Watch this one minute clip and if you find yourself wondering, “Do Joulies really work?” ask yourself, “What would that kind of temperature graph look like?” and then click on through to the third act of the lesson plan to find out.
A few release notes:
- The Goods. My favorite part of the task is how much work the students have to do to translate the inventor’s claims to mathematics. He says, “When coffee is poured into a travel mug with Joulies inside, the coffee cools down to a perfect temperature three times faster than normal. Then, when the coffee would normally cool off, the heat that was captured is released actually keeping your coffee pleasantly warm for twice as long.” ¶ So students have to make an assumption about “perfect temperature.” Is that a range? Is it a single temperature? Then they have to make an assumption about the initial temperature of the liquid and its final temperature. Then they have to create their initial graph. ¶ They get to decide and own all of that. We don’t care. We care about their transformation of their initial graph and whether or not it fits the inventor’s claims.
- Formative Assessment. Why did I close the first act video with this frame and not this frame?
- The Competition. Sometimes I wonder why we should bother with that level of precision, why we should analyze these videos on a frame-by-frame basis when our competition in the video-based math curriculum space is basically drooling all over itself.
- Citation. Marco Arment performed a similar experiment with Joulies. I got the idea to use rocks in the sequel from Jeff Ammons.
- Feedback From Pearson. They told me I should consider changing the domain of the temperature graph from six hours to one, because it’s rare to drink the same cup of coffee for six hours, and to be a little kinder to ELL students by using “joulies / no joulies” rather than “joulies / plain.” Other than that, they get what I’m trying to do here and they support it.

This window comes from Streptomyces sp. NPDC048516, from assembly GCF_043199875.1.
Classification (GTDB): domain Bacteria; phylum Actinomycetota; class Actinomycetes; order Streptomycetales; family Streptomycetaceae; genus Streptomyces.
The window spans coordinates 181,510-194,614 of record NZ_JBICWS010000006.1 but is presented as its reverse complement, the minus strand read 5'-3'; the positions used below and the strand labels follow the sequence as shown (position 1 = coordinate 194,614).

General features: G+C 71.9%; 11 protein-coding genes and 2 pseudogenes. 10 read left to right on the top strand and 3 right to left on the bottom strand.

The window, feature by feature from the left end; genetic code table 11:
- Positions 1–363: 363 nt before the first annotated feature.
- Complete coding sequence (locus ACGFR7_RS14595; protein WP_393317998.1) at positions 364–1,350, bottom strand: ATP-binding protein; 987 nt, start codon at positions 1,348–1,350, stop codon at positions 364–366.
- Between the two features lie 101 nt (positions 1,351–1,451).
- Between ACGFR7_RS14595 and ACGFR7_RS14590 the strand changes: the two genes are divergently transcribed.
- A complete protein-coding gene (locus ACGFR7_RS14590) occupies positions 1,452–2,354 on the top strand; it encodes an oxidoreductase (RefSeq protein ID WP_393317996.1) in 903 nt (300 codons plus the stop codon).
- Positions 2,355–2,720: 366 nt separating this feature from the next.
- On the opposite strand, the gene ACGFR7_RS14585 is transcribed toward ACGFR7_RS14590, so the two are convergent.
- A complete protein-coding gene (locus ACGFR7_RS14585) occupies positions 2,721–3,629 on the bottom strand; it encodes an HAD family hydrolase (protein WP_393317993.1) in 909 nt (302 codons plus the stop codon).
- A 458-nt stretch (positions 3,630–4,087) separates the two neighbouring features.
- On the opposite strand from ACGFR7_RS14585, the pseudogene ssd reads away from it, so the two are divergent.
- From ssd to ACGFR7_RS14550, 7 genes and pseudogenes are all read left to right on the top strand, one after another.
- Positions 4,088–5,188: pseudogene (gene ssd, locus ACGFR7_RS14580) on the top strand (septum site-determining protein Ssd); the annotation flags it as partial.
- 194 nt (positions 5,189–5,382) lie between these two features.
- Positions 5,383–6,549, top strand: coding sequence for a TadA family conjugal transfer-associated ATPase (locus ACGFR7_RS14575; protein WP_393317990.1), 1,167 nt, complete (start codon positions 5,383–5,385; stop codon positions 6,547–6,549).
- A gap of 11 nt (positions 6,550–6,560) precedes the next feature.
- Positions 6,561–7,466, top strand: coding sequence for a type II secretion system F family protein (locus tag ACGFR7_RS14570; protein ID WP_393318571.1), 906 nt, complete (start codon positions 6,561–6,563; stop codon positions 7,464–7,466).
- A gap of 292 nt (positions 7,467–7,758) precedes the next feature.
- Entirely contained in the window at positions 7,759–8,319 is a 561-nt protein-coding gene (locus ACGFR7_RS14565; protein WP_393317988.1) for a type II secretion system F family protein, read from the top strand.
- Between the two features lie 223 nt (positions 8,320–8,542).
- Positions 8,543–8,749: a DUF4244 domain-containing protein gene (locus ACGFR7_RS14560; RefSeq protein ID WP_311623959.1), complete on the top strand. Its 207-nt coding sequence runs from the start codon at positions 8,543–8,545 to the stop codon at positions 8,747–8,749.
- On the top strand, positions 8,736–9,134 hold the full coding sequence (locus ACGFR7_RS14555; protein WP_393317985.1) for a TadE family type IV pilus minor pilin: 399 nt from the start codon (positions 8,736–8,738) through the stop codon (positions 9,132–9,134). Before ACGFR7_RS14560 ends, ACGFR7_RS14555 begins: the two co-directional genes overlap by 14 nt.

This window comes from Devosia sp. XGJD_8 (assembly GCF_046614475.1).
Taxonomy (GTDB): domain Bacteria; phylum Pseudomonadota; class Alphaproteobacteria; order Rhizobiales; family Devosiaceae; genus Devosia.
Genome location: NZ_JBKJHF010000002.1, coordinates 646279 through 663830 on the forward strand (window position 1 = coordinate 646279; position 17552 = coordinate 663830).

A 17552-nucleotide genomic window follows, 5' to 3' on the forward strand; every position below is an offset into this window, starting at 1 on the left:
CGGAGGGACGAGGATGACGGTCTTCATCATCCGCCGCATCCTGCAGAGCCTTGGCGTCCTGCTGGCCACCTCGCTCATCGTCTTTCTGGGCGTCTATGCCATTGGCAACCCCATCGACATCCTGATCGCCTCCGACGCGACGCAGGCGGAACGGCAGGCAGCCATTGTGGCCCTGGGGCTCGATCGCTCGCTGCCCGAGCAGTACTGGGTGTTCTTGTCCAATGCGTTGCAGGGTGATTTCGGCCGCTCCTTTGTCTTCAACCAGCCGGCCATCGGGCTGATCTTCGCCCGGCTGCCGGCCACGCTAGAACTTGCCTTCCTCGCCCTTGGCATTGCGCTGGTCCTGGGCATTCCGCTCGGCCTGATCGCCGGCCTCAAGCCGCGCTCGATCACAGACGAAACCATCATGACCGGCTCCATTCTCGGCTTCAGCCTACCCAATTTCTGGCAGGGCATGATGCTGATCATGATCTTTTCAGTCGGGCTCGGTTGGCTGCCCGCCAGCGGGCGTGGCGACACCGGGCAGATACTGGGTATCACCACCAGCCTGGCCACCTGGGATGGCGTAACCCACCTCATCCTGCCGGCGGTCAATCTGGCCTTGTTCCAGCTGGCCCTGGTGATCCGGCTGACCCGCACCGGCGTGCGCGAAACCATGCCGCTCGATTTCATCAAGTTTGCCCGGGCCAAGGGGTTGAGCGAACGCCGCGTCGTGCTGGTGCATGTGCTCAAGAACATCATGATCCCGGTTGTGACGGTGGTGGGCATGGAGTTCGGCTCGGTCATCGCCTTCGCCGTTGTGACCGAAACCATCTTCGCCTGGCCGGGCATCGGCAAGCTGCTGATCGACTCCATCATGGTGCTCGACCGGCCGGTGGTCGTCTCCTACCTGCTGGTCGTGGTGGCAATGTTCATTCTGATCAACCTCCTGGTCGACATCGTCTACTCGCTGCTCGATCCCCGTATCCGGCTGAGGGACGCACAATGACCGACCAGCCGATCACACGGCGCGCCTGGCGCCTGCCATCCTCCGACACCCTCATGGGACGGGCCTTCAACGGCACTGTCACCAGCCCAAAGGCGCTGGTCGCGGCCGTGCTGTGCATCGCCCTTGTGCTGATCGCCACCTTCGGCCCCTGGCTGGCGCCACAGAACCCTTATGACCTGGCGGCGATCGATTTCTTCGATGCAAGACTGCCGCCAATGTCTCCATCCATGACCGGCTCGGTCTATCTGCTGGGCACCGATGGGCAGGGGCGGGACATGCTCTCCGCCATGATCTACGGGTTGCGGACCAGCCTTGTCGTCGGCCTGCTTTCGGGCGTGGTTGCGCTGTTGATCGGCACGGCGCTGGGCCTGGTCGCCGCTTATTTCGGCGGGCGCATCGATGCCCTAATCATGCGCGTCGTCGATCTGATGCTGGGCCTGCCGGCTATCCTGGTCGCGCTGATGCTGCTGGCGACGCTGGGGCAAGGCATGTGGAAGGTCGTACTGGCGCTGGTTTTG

Criticism from Bowen Kerins is one of the big reasons why I bother posting this stuff. Here’s his entire comment:
I think the one-hour timeframe is better than six hours. More importantly, though, you’re running across limitations of video technology by having to make this decision at all.
To me the “best” solution would be to let students decide what their axes limits should be, then see the graph populated. A tablet-PC environment could make this happen. A static video takes this decision out of the hands of students because you’re forced to select this in advance, or to set up a limited number of options. The same is true for the vertical axis — my first reaction to the presentation was “Why does the vertical start at zero degrees Fahrenheit??” And what led to the maximum being 160 degrees?
I’d want students making those choices as well, ideally in an environment where a quick change doesn’t cost them anything. Even when students are asked in advance to create the initial graph, leave the axes totally unlabeled and let them make all the decisions.
I also think this flexibility would lead to students coming to different conclusions about the effectiveness of the Joulies. A one-hour or thirty-minute graph makes it look like the Joulies are doing a pretty good job, while the six-hour graph makes it look like they do nothing most of the time. It could even lead to a cool “how to lie with data” conversation, or at least an important conversation about the nonlinearity of the graph (to meet 8.F.5). Often students think all graphs and functions are linear. The short-term graph of the “no Joulies” seems linear enough… then boom it ain’t!
I’m also a little confused by your student work example — the graphs show that the Joulies version stays in the “perfect” zone for more than twice as long (75 minutes versus 30). So I would not agree with the student’s assessment that they “stay perfect for almost exactly the same amount of time”. The six-hour versus one-hour makes a big difference here, I suppose.
Last, two nitpicks: the video talks of coffee but then presents tea (no big deal but why use tea and not coffee?). And please show me an actual eighth grader with the quality handwriting exhibited in the “student work” ;)